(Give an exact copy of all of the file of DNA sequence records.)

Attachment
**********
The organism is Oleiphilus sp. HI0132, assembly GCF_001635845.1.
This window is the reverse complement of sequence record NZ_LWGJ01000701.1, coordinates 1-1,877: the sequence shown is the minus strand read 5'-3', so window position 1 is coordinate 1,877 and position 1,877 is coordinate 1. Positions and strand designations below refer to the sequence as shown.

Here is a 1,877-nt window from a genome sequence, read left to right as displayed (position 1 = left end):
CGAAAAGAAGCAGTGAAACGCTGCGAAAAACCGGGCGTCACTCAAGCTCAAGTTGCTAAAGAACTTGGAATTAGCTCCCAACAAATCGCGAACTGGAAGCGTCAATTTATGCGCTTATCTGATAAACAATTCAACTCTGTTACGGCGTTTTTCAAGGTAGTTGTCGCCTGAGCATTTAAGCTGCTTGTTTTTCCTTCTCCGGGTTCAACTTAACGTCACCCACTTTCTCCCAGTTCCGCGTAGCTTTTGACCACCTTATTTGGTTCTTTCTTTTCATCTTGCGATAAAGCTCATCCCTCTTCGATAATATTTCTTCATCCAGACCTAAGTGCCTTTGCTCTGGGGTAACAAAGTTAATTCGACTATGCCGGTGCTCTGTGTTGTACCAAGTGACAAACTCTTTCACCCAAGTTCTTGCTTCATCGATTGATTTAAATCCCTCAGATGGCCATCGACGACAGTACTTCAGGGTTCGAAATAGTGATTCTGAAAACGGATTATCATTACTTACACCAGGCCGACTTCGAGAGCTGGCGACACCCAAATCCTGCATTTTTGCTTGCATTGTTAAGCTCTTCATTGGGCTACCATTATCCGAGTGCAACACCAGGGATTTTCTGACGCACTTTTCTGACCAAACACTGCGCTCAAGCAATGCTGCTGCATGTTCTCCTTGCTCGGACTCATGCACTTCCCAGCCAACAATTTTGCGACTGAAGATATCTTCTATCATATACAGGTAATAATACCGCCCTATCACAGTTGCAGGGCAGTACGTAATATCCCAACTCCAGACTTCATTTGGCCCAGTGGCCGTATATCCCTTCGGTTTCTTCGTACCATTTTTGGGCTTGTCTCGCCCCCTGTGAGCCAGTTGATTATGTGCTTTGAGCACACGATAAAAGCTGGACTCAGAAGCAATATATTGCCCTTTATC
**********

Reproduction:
The organism is Oleiphilus sp. HI0132, assembly GCF_001635845.1.
This window is the reverse complement of sequence record NZ_LWGJ01000701.1, coordinates 1-1,877: the sequence shown is the minus strand read 5'-3', so window position 1 is coordinate 1,877 and position 1,877 is coordinate 1. Positions and strand designations below refer to the sequence as shown.

Here is a 1,877-nt window from a genome sequence, read left to right as displayed (position 1 = left end):
CGAAAAGAAGCAGTGAAACGCTGCGAAAAACCGGGCGTCACTCAAGCTCAAGTTGCTAAAGAACTTGGAATTAGCTCCCAACAAATCGCGAACTGGAAGCGTCAATTTATGCGCTTATCTGATAAACAATTCAACTCTGTTACGGCGTTTTTCAAGGTAGTTGTCGCCTGAGCATTTAAGCTGCTTGTTTTTCCTTCTCCGGGTTCAACTTAACGTCACCCACTTTCTCCCAGTTCCGCGTAGCTTTTGACCACCTTATTTGGTTCTTTCTTTTCATCTTGCGATAAAGCTCATCCCTCTTCGATAATATTTCTTCATCCAGACCTAAGTGCCTTTGCTCTGGGGTAACAAAGTTAATTCGACTATGCCGGTGCTCTGTGTTGTACCAAGTGACAAACTCTTTCACCCAAGTTCTTGCTTCATCGATTGATTTAAATCCCTCAGATGGCCATCGACGACAGTACTTCAGGGTTCGAAATAGTGATTCTGAAAACGGATTATCATTACTTACACCAGGCCGACTTCGAGAGCTGGCGACACCCAAATCCTGCATTTTTGCTTGCATTGTTAAGCTCTTCATTGGGCTACCATTATCCGAGTGCAACACCAGGGATTTTCTGACGCACTTTTCTGACCAAACACTGCGCTCAAGCAATGCTGCTGCATGTTCTCCTTGCTCGGACTCATGCACTTCCCAGCCAACAATTTTGCGACTGAAGATATCTTCTATCATATACAGGTAATAATACCGCCCTATCACAGTTGCAGGGCAGTACGTAATATCCCAACTCCAGACTTCATTTGGCCCAGTGGCCGTATATCCCTTCGGTTTCTTCGTACCATTTTTGGGCTTGTCTCGCCCCCTGTGAGCCAGTTGATTATGTGCTTTGAGCACACGATAAAAGCTGGACTCAGAAGCAATATATTGCCCTTTATC